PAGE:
This paper reexamines the relation between corporate governance and quality of earnings using a summary governance measure. Prior research has used many surrogates for corporate governance including size and composition of board of directors, existence and composition of audit committee, and extent of institutional ownership. However, the criticism of the extant research has been that corporate governance comprises many facets and is not uni-dimensional. In this study we fill this void by using the Gov-Score developed by Brown and Caylor [Brown, D., and Caylor, M.L., (2006). Corporate governance and firm valuation. Journal of Accounting and Public Policy 25, 409-434.] to measure corporate governance. In the post-Sarbanes-Oxley period, we find evidence of a significant inverse relationship, namely higher levels of corporate governance are associated with lower absolute discretionary accruals and higher quality of earnings. Furthermore, our results suggest that only firms in the highest category of corporate governance experience significantly improved quality of earnings. Finally, as a test of robustness, we document that corporate governance is negatively associated with small earnings surprises. This implies that firms with weak corporate governance are more likely to manage earnings in order to meet or beat analyst forecasts.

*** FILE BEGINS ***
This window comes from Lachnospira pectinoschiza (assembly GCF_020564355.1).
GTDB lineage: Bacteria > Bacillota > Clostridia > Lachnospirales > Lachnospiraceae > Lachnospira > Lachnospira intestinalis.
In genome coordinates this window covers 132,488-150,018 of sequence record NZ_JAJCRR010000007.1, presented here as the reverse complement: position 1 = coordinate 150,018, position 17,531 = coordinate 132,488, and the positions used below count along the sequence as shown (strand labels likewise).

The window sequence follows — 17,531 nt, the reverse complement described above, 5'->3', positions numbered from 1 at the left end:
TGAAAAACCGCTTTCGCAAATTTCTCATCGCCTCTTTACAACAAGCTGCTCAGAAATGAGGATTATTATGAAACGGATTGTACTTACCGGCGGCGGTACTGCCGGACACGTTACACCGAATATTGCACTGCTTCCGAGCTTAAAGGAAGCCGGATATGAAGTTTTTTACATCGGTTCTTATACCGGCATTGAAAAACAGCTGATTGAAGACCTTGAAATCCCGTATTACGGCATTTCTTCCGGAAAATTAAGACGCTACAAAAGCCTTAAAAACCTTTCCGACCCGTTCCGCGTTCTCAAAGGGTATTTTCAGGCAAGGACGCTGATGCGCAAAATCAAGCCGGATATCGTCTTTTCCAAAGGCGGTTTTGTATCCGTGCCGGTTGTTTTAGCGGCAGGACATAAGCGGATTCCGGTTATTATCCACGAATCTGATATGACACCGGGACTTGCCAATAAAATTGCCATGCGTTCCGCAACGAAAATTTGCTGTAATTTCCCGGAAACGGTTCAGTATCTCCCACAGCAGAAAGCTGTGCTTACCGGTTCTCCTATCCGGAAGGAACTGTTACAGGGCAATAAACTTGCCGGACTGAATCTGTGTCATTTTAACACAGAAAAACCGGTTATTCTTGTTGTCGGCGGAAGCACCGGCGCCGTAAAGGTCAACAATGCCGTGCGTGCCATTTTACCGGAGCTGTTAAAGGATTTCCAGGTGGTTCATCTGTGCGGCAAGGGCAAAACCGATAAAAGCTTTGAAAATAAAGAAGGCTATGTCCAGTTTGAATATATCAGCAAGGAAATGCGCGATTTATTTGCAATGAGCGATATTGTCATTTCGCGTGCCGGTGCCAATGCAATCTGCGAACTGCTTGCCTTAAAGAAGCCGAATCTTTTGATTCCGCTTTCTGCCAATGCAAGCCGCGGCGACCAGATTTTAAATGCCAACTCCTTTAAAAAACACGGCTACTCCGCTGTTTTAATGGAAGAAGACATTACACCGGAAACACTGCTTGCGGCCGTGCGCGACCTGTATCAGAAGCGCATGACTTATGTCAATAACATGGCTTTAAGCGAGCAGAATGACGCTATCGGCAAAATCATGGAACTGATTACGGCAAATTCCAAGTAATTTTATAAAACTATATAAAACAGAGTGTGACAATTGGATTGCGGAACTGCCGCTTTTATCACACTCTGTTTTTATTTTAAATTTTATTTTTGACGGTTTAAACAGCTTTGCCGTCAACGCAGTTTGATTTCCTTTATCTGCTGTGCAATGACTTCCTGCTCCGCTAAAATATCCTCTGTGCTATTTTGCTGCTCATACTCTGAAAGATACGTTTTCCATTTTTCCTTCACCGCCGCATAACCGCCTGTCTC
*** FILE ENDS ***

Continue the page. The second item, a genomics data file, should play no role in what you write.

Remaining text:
All Science Journal Classification (ASJC) codes
- Corporate governance
- Discretionary accruals
- Earnings management
- Sarbanes Oxley Act